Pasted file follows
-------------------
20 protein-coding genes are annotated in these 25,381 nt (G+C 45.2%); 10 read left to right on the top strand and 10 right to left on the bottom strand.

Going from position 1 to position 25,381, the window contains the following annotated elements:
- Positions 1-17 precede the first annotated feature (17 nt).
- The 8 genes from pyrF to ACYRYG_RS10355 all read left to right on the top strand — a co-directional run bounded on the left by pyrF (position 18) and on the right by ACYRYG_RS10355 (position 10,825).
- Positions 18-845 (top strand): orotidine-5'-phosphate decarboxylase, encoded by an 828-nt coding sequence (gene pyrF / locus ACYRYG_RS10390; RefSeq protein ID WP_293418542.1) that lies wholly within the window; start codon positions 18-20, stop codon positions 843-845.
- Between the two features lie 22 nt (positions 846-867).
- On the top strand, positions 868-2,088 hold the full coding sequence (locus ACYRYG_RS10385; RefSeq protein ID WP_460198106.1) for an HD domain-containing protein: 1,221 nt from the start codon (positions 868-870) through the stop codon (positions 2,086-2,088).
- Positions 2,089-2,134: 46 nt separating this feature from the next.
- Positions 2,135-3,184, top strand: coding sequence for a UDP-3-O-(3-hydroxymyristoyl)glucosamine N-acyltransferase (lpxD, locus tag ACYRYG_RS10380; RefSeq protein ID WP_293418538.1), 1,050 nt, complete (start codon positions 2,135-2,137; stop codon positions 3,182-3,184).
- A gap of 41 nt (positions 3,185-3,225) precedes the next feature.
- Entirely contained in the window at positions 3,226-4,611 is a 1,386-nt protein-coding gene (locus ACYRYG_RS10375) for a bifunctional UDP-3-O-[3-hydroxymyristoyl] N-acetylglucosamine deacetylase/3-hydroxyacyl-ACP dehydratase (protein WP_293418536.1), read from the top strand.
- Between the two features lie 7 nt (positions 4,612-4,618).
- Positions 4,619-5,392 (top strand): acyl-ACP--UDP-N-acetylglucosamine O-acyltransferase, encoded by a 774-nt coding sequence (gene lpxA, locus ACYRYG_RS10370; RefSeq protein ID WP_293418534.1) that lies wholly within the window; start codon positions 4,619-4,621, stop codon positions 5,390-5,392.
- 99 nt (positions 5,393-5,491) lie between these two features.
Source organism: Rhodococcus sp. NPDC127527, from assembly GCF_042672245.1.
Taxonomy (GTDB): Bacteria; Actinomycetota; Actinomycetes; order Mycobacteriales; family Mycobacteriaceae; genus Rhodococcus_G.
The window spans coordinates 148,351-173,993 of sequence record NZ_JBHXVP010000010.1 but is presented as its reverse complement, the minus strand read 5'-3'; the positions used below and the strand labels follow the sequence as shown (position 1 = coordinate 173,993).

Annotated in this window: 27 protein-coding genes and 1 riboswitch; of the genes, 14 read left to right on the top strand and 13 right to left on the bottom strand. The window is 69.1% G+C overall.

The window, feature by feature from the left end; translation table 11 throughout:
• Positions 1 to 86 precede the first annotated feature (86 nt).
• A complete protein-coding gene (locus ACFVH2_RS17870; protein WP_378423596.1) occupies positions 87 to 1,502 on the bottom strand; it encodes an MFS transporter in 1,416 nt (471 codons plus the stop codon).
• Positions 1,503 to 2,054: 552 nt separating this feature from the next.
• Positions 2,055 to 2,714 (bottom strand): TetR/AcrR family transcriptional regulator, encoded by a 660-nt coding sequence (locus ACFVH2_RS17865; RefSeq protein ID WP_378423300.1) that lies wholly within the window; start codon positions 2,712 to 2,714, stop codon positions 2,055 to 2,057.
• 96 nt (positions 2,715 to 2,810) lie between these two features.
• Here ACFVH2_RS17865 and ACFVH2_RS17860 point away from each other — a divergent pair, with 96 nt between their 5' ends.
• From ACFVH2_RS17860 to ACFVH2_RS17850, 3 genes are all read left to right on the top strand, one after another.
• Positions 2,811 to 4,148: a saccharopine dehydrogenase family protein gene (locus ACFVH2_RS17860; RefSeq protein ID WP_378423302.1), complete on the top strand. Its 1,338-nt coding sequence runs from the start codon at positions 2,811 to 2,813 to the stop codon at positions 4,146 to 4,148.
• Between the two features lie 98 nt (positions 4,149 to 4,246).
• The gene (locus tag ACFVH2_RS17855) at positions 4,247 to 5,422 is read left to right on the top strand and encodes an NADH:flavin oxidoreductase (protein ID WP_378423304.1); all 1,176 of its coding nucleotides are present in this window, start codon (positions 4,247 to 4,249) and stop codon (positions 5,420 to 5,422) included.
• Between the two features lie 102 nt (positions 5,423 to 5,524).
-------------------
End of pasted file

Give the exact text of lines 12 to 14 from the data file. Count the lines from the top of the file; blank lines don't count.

- Between the two features lie 7 nt (positions 4,612-4,618).
- Positions 4,619-5,392 (top strand): acyl-ACP--UDP-N-acetylglucosamine O-acyltransferase, encoded by a 774-nt coding sequence (gene lpxA, locus ACYRYG_RS10370; RefSeq protein ID WP_293418534.1) that lies wholly within the window; start codon positions 4,619-4,621, stop codon positions 5,390-5,392.
- 99 nt (positions 5,393-5,491) lie between these two features.